Rolling a floating palette into the main window appears to be the fashion, but it serves only one specific type of user situation - an easygoing situation in which the user has only one monitor. It is one in which tight deadlines and speed are not a major issue.
For people with only one monitor and who like to work full screen it's not a problem, but for people with a lot of screen real estate and / or a dual monitor rig, this is a huge headache. If you need to resize the window, you don't need the palettes following you around the screen. You want to have them in one place on the screen and not moving around.
Frankly, being limited to a tabbed palette is tough enough, but to have it permanently attached to the main window is absolutist. I am a pro who knows his software inside and out, including all of Adobe Master Collection. I use my second monitor for palettes. I know exactly where every palette, every tool and every button, slider and field is, and I can go to any of these things instantly. I do not have to click on tabs to find what I want. It is always there in the same place right down to the pixel.
The business of digging through tabs is by definition a compromise, not a feature.
I used to be a major fan of Apple Motion - intellectually, I still am, as the interface (as it originally was) was absolutely brilliant. But then Apple in its wisdom decided that all Motion users work off a single-monitor system. They took all the tool palettes and compressed them into a tabbed palette and then they slammed it into the main window.
To have been able to fly through things, to go directly to the button, slider or whatever instantly and with barely looking – the way it used to be with Motion – this allowed the user to scream through production. But when they went to the new configuration it suddenly felt like I had my elbows strapped rigidly to my sides. Everything (except the preview window) was compressed down into a single monitor. My second monitor was wasted and with everything i did, I first had to click on a tab before I could access the tool or control. it took an extra step with nearly everything I did, knocking my productivity down, killing the inspiration and turning it into a drudge.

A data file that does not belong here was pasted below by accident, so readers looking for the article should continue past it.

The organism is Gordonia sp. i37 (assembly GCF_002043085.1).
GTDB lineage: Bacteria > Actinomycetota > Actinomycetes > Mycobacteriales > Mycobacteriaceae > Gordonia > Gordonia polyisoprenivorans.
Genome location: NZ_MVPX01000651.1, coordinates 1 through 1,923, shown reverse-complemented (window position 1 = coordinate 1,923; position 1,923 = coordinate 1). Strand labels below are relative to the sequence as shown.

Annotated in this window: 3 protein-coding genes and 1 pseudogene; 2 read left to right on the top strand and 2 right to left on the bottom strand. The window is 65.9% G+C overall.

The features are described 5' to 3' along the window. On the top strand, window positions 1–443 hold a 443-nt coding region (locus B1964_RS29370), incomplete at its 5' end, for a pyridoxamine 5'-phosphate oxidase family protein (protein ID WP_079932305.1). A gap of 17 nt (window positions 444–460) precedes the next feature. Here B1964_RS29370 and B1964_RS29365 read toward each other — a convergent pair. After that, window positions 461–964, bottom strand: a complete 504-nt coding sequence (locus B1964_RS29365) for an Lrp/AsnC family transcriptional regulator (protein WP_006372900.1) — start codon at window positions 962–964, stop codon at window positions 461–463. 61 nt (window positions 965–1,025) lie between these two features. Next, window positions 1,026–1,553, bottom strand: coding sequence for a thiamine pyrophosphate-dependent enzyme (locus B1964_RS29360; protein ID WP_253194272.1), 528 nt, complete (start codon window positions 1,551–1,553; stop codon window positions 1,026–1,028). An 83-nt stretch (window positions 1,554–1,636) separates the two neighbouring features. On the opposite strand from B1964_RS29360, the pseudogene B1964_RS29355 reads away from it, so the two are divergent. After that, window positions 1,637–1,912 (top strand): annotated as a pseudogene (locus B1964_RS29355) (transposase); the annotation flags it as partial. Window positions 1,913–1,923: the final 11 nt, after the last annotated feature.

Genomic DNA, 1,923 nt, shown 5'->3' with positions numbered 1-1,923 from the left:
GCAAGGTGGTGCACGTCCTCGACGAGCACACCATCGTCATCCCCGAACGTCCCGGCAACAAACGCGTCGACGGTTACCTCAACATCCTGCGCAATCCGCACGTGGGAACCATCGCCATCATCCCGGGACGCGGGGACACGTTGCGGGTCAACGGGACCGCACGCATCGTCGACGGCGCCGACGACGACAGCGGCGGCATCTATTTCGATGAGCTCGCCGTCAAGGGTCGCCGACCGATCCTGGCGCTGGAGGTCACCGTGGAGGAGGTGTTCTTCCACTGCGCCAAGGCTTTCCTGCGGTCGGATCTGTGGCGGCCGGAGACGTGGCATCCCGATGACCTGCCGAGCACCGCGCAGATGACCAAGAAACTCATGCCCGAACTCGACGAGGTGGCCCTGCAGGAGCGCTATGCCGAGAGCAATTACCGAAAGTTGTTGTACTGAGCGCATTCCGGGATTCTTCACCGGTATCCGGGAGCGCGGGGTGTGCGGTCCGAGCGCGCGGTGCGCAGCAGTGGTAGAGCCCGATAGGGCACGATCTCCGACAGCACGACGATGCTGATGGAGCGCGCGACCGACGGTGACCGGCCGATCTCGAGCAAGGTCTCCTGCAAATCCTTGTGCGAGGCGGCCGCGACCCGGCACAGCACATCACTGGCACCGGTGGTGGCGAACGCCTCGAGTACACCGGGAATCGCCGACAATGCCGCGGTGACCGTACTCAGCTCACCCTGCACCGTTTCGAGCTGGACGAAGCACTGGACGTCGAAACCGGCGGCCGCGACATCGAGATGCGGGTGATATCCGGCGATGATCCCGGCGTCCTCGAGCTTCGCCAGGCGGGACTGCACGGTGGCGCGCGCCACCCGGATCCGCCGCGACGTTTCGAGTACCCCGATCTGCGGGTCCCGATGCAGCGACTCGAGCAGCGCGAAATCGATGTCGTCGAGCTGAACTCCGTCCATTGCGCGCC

In many ways, Motion is light years ahead of After Effects but I gave up on the struggling, goodbye to the claustrophobia, and after several years of using Motion like mad, I switched back to After Effects. Other than checking on the rare new releases of Motion to see if the palette thing has changed, I have never looked back. It's a shame. I really liked that app.
As for Hype 3, I've been a big fan since day one, even with the tabbed palette approach, but I totally hate this all-in-one interface. I would rather not switch to Edge Animate, but Hype's new, constricted interface is a huge slam to my way of working. Please create the option to break the tools and resources palette out of the stage / timeline window so that I can place the tools in one location and leave them there.
This app is now officially called Hype Pro. From my perspective, a pro app such as Adobe's creative apps, offers the option to work like a pro. A non-pro app is a single-window app. For those of us who work in a breakneck, high-pressure environment and who need to get the work out the door as quick as possible (and sometimes with deadlines of only an hour or less) we need an interface that does not inhibit speed and productivity. Give us the option to achieve this. Let those of us who need it have the option dockable palettes.